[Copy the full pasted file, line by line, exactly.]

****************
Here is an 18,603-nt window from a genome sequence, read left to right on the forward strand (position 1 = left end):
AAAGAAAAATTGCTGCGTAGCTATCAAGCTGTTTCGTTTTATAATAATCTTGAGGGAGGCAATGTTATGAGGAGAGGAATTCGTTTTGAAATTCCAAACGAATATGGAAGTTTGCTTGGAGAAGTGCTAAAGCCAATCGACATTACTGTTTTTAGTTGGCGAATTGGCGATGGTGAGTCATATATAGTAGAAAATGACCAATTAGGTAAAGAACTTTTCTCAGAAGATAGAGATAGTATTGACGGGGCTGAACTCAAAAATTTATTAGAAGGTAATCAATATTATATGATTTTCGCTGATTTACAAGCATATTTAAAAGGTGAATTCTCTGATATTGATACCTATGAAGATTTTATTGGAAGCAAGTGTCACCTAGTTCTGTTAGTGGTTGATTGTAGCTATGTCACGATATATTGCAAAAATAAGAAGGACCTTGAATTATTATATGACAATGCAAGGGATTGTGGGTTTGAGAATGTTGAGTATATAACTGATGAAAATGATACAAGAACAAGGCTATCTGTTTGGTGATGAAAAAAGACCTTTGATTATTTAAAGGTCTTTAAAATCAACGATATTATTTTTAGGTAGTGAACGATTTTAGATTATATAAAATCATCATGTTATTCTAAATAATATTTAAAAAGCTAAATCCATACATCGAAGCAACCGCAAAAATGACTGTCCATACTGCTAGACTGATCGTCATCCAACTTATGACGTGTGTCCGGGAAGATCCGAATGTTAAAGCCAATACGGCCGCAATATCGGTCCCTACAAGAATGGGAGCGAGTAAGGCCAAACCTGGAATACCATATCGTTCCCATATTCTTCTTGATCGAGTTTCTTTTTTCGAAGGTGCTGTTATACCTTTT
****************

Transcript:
Here is an 18,603-nt window from a genome sequence, read left to right on the forward strand (position 1 = left end):
AAAGAAAAATTGCTGCGTAGCTATCAAGCTGTTTCGTTTTATAATAATCTTGAGGGAGGCAATGTTATGAGGAGAGGAATTCGTTTTGAAATTCCAAACGAATATGGAAGTTTGCTTGGAGAAGTGCTAAAGCCAATCGACATTACTGTTTTTAGTTGGCGAATTGGCGATGGTGAGTCATATATAGTAGAAAATGACCAATTAGGTAAAGAACTTTTCTCAGAAGATAGAGATAGTATTGACGGGGCTGAACTCAAAAATTTATTAGAAGGTAATCAATATTATATGATTTTCGCTGATTTACAAGCATATTTAAAAGGTGAATTCTCTGATATTGATACCTATGAAGATTTTATTGGAAGCAAGTGTCACCTAGTTCTGTTAGTGGTTGATTGTAGCTATGTCACGATATATTGCAAAAATAAGAAGGACCTTGAATTATTATATGACAATGCAAGGGATTGTGGGTTTGAGAATGTTGAGTATATAACTGATGAAAATGATACAAGAACAAGGCTATCTGTTTGGTGATGAAAAAAGACCTTTGATTATTTAAAGGTCTTTAAAATCAACGATATTATTTTTAGGTAGTGAACGATTTTAGATTATATAAAATCATCATGTTATTCTAAATAATATTTAAAAAGCTAAATCCATACATCGAAGCAACCGCAAAAATGACTGTCCATACTGCTAGACTGATCGTCATCCAACTTATGACGTGTGTCCGGGAAGATCCGAATGTTAAAGCCAATACGGCCGCAATATCGGTCCCTACAAGAATGGGAGCGAGTAAGGCCAAACCTGGAATACCATATCGTTCCCATATTCTTCTTGATCGAGTTTCTTTTTTCGAAGGTGCTGTTATACCTTTT